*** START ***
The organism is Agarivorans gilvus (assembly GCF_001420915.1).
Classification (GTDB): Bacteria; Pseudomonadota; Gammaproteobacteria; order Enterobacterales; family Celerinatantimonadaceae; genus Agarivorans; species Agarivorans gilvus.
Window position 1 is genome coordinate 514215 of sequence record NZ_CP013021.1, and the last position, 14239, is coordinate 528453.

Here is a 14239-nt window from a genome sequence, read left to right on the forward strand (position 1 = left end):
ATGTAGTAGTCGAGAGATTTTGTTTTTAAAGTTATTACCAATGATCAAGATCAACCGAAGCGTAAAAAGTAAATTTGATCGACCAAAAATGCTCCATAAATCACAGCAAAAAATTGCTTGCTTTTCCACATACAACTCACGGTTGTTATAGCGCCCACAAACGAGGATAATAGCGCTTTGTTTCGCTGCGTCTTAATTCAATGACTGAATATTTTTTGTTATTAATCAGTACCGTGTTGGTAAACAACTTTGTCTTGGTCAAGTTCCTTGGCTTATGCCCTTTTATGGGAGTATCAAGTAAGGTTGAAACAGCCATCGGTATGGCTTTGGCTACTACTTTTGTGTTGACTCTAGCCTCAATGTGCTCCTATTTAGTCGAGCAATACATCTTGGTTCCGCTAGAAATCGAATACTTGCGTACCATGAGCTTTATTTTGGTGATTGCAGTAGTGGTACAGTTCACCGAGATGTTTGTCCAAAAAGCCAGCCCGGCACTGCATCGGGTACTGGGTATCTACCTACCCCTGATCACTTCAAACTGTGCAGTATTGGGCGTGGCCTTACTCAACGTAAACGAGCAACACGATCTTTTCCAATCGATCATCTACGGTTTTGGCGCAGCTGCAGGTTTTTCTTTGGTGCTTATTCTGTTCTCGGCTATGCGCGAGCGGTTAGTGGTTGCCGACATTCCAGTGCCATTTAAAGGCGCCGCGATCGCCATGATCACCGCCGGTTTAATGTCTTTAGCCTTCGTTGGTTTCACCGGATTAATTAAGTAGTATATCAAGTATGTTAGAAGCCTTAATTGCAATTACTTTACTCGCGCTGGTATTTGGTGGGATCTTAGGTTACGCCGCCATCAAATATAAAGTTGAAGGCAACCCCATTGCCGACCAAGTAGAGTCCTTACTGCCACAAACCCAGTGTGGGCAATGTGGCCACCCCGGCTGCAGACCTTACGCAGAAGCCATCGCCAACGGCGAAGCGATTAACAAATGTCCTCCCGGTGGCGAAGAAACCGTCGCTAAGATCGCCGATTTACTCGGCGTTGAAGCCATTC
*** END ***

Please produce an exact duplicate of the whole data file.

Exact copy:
The organism is Agarivorans gilvus (assembly GCF_001420915.1).
Classification (GTDB): Bacteria; Pseudomonadota; Gammaproteobacteria; order Enterobacterales; family Celerinatantimonadaceae; genus Agarivorans; species Agarivorans gilvus.
Window position 1 is genome coordinate 514215 of sequence record NZ_CP013021.1, and the last position, 14239, is coordinate 528453.

Here is a 14239-nt window from a genome sequence, read left to right on the forward strand (position 1 = left end):
ATGTAGTAGTCGAGAGATTTTGTTTTTAAAGTTATTACCAATGATCAAGATCAACCGAAGCGTAAAAAGTAAATTTGATCGACCAAAAATGCTCCATAAATCACAGCAAAAAATTGCTTGCTTTTCCACATACAACTCACGGTTGTTATAGCGCCCACAAACGAGGATAATAGCGCTTTGTTTCGCTGCGTCTTAATTCAATGACTGAATATTTTTTGTTATTAATCAGTACCGTGTTGGTAAACAACTTTGTCTTGGTCAAGTTCCTTGGCTTATGCCCTTTTATGGGAGTATCAAGTAAGGTTGAAACAGCCATCGGTATGGCTTTGGCTACTACTTTTGTGTTGACTCTAGCCTCAATGTGCTCCTATTTAGTCGAGCAATACATCTTGGTTCCGCTAGAAATCGAATACTTGCGTACCATGAGCTTTATTTTGGTGATTGCAGTAGTGGTACAGTTCACCGAGATGTTTGTCCAAAAAGCCAGCCCGGCACTGCATCGGGTACTGGGTATCTACCTACCCCTGATCACTTCAAACTGTGCAGTATTGGGCGTGGCCTTACTCAACGTAAACGAGCAACACGATCTTTTCCAATCGATCATCTACGGTTTTGGCGCAGCTGCAGGTTTTTCTTTGGTGCTTATTCTGTTCTCGGCTATGCGCGAGCGGTTAGTGGTTGCCGACATTCCAGTGCCATTTAAAGGCGCCGCGATCGCCATGATCACCGCCGGTTTAATGTCTTTAGCCTTCGTTGGTTTCACCGGATTAATTAAGTAGTATATCAAGTATGTTAGAAGCCTTAATTGCAATTACTTTACTCGCGCTGGTATTTGGTGGGATCTTAGGTTACGCCGCCATCAAATATAAAGTTGAAGGCAACCCCATTGCCGACCAAGTAGAGTCCTTACTGCCACAAACCCAGTGTGGGCAATGTGGCCACCCCGGCTGCAGACCTTACGCAGAAGCCATCGCCAACGGCGAAGCGATTAACAAATGTCCTCCCGGTGGCGAAGAAACCGTCGCTAAGATCGCCGATTTACTCGGCGTTGAAGCCATTC